Validation of accelerometers to automatically record sow postures and stepping behaviour
Ringgenberg, N., Bergeron, R., Devillers, N. (2010). Validation of accelerometers to automatically record sow postures and stepping behaviour, 128(1-4), 37-44. http://dx.doi.org/10.1016/j.applanim.2010.09.018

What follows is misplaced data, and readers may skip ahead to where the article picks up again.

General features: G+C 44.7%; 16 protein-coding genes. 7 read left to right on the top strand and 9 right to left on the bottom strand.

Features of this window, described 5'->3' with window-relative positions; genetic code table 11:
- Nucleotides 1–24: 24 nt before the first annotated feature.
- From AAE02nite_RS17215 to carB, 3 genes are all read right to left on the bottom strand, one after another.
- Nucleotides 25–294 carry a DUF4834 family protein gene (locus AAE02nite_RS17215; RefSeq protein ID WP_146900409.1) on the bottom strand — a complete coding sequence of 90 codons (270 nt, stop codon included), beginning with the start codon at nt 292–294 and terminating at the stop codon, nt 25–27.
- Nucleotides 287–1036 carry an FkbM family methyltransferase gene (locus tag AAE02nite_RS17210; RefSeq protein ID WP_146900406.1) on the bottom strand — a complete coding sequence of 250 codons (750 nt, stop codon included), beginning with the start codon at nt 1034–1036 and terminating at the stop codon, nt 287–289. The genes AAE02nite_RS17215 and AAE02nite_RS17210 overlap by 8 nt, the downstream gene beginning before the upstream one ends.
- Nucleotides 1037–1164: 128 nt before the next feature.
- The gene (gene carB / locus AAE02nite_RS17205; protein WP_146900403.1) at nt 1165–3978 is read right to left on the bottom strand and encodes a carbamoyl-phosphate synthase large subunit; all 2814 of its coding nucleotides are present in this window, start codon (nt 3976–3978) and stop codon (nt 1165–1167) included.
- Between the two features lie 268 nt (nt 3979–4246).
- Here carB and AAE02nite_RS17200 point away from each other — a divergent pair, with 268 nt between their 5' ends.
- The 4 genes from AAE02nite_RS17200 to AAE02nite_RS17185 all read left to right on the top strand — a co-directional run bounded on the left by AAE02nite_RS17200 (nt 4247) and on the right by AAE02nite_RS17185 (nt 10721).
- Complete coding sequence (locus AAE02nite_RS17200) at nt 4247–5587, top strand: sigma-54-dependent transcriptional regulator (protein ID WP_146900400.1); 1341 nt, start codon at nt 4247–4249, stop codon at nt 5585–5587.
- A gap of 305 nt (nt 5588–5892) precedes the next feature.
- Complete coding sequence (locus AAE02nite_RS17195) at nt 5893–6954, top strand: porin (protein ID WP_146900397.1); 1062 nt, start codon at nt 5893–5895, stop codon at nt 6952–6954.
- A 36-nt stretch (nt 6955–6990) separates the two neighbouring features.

Two studies were performed to develop and validate an automated method of detecting postures and stepping behaviour in sows. In the first study, two accelerometers were simultaneously tested on 23 multiparous sows to detect the following postures: standing, sitting, lying ventrally and lying laterally. First off, a data set from 11 sows was used to establish the methodology and algorithm to automatically detect postures, and a second set from 12 sows was used for validation purposes. Sows were housed in gestating stalls, pens, farrowing crates or farrowing pens with straw. One accelerometer was fastened to a hind leg and the other to the back of the sow (between shoulder blades). The data loggers recorded the acceleration on three axes every 5. s for 6. h; these data were then converted into degrees of tilt, which were used to discriminate between postures according to angles determined with the first data set. Based on video observations, sows spent an average time of 23.1 ± 0.1% standing, 24.6 ± 0.2% lying ventrally, 48.1 ± 0.3% lying laterally and 4.2 ± 0.1% sitting. Sensitivity values (the extent to which the accelerometers correctly detect each posture) for standing, lying ventrally, lying laterally and sitting were 100 ± 0.01%, 94 ± 0.04%, 91 ± 0.2% and 50 ± 0.4%, respectively. Specificity values (the extent to which the accelerometers correctly identify true negatives) were above 90% for all postures. The results suggest that individual calibration would have increased the performance of the accelerometers for sitting. The second study was performed to validate the use of accelerometers for counting hind limb stepping behaviour around feeding in 10 sows. Animals were housed either in gestating stalls or in pens and had an accelerometer fastened to one rear leg. The data logger recorded the acceleration on the vertical axis 10 times per s for 30. min, starting at the time of feeding. The accelerometer data was compared to video observations and 1448 steps were assessed in total. The average sensitivity value was 95 ± 0.04% with an error of 5 ± 0.03%. In conclusion, accelerometers can be successfully used to detect postures and the number of hind limb steps in sows. © 2010.
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